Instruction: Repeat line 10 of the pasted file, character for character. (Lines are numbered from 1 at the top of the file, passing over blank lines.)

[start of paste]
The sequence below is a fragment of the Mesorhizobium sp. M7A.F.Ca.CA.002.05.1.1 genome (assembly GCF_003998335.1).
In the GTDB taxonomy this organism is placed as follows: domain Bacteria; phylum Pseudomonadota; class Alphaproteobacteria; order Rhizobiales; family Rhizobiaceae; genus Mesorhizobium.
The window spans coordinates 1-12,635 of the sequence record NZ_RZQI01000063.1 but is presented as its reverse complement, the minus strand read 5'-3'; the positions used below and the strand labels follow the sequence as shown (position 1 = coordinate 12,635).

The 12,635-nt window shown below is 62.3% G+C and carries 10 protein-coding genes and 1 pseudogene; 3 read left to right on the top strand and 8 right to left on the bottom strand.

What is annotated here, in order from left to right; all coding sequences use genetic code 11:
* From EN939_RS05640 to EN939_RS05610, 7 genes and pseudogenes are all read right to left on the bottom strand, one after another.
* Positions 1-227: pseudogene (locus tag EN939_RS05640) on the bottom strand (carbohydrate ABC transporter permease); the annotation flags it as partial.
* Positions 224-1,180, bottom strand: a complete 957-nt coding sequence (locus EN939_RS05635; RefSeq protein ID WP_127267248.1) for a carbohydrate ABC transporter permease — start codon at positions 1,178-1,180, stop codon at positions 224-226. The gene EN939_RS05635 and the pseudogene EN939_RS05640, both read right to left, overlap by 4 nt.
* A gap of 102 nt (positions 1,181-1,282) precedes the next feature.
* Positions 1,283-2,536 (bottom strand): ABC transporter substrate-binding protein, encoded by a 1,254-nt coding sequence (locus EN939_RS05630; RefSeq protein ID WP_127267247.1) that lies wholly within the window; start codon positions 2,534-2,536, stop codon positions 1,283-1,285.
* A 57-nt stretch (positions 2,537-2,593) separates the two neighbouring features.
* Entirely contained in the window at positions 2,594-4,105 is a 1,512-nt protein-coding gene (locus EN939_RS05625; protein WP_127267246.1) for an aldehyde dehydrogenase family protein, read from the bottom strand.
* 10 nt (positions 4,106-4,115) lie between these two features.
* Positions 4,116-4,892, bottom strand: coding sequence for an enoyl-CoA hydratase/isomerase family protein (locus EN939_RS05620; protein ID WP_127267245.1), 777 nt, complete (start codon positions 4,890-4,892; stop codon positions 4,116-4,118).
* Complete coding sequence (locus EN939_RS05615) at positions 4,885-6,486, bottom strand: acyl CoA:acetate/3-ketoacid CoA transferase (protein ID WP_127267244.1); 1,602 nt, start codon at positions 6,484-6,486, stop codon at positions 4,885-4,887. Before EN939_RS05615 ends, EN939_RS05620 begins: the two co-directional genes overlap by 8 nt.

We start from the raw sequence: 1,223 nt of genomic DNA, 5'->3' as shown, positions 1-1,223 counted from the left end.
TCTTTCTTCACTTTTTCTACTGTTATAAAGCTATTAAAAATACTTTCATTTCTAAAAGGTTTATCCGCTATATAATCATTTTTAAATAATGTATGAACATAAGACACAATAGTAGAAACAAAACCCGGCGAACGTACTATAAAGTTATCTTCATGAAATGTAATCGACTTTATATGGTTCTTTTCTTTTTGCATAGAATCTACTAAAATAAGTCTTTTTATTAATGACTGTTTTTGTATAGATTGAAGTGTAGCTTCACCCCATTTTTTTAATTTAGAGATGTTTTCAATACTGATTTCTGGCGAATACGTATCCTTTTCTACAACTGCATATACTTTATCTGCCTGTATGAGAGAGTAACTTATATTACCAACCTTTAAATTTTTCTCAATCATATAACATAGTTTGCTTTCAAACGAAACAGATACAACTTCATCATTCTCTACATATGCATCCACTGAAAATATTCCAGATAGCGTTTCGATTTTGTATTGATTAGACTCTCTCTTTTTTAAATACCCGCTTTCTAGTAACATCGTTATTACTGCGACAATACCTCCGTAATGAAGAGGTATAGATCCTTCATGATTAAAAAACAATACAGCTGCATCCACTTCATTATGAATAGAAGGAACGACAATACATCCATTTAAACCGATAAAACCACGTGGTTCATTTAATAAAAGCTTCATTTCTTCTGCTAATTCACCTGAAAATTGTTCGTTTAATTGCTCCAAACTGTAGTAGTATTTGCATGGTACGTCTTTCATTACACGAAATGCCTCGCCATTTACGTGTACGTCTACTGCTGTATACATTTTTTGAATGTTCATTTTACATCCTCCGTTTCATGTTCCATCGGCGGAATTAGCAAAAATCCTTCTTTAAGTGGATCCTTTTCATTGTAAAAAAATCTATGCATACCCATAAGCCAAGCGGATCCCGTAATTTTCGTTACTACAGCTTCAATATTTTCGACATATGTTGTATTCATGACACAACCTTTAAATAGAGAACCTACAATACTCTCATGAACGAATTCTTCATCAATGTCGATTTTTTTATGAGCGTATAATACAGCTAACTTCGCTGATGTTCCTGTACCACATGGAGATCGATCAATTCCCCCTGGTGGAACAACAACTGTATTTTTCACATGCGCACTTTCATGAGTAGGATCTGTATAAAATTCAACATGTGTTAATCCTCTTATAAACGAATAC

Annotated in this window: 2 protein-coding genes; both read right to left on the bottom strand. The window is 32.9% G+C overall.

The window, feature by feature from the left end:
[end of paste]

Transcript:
* Positions 1,283-2,536 (bottom strand): ABC transporter substrate-binding protein, encoded by a 1,254-nt coding sequence (locus EN939_RS05630; RefSeq protein ID WP_127267247.1) that lies wholly within the window; start codon positions 2,534-2,536, stop codon positions 1,283-1,285.